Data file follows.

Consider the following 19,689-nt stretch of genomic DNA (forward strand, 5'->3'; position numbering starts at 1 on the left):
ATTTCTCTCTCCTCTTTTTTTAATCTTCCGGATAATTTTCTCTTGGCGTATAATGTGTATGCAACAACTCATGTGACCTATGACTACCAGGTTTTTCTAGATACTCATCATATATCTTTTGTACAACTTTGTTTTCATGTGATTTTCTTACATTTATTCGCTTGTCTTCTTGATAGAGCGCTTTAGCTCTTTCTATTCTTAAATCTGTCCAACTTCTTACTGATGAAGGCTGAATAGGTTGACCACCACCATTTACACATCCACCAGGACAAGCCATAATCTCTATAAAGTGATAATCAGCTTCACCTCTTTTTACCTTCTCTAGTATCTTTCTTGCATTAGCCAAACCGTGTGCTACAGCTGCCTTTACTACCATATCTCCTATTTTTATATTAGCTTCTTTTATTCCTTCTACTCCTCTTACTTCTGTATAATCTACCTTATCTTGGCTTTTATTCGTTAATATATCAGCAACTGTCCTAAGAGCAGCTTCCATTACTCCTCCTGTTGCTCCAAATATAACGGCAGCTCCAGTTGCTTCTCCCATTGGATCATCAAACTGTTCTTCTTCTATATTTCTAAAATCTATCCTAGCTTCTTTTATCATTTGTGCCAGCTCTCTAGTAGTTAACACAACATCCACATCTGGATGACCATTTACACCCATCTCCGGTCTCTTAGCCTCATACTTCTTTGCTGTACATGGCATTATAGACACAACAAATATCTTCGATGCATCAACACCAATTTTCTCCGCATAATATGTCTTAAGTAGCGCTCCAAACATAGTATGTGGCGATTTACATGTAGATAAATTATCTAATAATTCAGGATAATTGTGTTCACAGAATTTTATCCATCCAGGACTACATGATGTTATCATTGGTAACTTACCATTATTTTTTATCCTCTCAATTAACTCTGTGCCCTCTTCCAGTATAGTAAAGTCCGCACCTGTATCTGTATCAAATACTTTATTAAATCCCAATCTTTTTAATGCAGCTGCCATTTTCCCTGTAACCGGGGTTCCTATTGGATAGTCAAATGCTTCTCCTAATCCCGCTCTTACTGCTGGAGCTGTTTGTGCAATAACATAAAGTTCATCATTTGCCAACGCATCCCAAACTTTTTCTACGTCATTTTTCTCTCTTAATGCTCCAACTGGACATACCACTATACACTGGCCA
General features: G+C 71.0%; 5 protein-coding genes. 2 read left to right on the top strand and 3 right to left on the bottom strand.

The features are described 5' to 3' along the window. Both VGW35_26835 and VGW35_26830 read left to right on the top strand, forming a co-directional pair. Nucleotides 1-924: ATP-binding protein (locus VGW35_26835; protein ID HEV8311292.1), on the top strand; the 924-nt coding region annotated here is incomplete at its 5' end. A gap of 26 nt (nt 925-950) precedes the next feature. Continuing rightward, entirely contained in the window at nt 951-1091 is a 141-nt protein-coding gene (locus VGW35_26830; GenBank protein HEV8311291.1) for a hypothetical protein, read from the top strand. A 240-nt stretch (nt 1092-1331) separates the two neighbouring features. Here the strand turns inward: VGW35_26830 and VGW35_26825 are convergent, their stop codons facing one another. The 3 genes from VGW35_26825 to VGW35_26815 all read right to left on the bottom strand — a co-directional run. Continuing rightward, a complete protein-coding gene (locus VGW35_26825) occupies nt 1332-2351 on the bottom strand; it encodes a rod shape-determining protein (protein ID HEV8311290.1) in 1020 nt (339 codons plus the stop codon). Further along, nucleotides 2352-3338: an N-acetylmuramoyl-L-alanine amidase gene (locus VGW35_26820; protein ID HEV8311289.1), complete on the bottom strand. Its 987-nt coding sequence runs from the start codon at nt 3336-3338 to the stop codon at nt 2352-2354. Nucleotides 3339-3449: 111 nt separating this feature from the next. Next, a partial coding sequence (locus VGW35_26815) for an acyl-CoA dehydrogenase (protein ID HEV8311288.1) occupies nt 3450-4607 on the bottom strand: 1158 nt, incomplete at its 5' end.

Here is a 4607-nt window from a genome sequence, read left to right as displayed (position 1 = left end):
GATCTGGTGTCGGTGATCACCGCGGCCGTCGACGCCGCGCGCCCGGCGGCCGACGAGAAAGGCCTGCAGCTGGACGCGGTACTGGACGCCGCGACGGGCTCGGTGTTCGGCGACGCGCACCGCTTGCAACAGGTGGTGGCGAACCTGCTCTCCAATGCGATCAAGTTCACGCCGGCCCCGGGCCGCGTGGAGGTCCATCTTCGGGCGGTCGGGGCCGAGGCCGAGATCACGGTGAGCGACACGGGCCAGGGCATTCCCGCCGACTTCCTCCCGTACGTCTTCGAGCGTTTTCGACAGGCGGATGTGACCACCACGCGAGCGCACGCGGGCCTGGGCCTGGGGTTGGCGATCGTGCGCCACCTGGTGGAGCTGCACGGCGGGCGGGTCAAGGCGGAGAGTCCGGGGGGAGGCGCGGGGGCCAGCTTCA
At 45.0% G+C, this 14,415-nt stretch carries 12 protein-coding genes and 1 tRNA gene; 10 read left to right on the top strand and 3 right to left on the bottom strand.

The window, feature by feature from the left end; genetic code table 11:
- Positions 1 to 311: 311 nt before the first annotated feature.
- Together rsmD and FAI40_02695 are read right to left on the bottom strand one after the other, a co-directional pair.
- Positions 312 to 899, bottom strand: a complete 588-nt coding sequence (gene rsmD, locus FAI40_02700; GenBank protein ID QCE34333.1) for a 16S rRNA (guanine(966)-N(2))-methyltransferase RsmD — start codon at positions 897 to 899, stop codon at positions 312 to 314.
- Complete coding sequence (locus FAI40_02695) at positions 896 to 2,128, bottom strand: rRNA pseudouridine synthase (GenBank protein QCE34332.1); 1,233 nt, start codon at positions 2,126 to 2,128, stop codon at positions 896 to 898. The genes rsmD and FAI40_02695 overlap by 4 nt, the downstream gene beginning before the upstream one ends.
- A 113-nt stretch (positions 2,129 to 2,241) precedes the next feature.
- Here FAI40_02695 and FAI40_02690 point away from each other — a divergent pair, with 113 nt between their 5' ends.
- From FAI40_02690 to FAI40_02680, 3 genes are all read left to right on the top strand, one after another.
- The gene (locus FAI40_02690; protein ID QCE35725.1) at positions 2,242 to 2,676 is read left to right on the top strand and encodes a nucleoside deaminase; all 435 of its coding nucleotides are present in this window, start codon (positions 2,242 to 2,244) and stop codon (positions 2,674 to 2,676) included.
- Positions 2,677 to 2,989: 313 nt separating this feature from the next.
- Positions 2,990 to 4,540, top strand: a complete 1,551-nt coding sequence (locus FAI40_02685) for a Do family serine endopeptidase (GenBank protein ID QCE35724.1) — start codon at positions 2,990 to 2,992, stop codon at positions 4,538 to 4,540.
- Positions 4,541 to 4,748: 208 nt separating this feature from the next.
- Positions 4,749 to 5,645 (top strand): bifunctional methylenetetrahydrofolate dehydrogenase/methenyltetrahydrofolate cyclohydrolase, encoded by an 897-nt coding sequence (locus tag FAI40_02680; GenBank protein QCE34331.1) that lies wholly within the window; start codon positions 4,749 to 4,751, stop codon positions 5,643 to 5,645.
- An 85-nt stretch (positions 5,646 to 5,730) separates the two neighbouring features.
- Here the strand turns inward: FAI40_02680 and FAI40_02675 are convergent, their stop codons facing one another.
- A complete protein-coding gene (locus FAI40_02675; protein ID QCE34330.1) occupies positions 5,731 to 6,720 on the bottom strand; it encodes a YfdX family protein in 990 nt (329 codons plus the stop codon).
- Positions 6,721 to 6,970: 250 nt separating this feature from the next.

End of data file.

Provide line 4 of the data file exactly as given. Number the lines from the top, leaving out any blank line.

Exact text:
The features are described 5' to 3' along the window. Both VGW35_26835 and VGW35_26830 read left to right on the top strand, forming a co-directional pair. Nucleotides 1-924: ATP-binding protein (locus VGW35_26835; protein ID HEV8311292.1), on the top strand; the 924-nt coding region annotated here is incomplete at its 5' end. A gap of 26 nt (nt 925-950) precedes the next feature. Continuing rightward, entirely contained in the window at nt 951-1091 is a 141-nt protein-coding gene (locus VGW35_26830; GenBank protein HEV8311291.1) for a hypothetical protein, read from the top strand. A 240-nt stretch (nt 1092-1331) separates the two neighbouring features. Here the strand turns inward: VGW35_26830 and VGW35_26825 are convergent, their stop codons facing one another. The 3 genes from VGW35_26825 to VGW35_26815 all read right to left on the bottom strand — a co-directional run. Continuing rightward, a complete protein-coding gene (locus VGW35_26825) occupies nt 1332-2351 on the bottom strand; it encodes a rod shape-determining protein (protein ID HEV8311290.1) in 1020 nt (339 codons plus the stop codon). Further along, nucleotides 2352-3338: an N-acetylmuramoyl-L-alanine amidase gene (locus VGW35_26820; protein ID HEV8311289.1), complete on the bottom strand. Its 987-nt coding sequence runs from the start codon at nt 3336-3338 to the stop codon at nt 2352-2354. Nucleotides 3339-3449: 111 nt separating this feature from the next. Next, a partial coding sequence (locus VGW35_26815) for an acyl-CoA dehydrogenase (protein ID HEV8311288.1) occupies nt 3450-4607 on the bottom strand: 1158 nt, incomplete at its 5' end.